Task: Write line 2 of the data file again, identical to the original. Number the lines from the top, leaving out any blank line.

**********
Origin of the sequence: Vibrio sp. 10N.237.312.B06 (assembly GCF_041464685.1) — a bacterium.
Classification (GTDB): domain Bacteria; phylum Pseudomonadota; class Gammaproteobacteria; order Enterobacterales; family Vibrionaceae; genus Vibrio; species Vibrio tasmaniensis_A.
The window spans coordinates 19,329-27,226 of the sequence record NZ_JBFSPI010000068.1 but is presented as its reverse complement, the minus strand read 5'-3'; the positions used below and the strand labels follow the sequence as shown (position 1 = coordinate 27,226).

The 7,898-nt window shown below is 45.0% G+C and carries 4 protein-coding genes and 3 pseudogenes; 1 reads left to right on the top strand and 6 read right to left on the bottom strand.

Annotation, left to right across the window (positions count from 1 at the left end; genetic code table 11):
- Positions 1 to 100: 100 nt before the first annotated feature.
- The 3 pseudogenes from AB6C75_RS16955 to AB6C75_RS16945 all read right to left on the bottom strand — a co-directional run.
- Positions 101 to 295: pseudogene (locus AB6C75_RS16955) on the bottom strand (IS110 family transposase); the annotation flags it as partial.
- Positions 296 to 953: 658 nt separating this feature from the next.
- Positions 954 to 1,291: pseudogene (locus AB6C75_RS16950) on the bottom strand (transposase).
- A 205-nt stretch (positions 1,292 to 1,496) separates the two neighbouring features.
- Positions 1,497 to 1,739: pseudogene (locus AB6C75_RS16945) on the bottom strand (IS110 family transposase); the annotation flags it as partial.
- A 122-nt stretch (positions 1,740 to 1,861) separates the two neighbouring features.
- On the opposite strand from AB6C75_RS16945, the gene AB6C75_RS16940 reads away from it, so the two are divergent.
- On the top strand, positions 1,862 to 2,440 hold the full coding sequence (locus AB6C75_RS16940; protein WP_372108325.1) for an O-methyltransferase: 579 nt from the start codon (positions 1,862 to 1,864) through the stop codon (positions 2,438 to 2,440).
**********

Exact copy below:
Classification (GTDB): domain Bacteria; phylum Pseudomonadota; class Gammaproteobacteria; order Enterobacterales; family Vibrionaceae; genus Vibrio; species Vibrio tasmaniensis_A.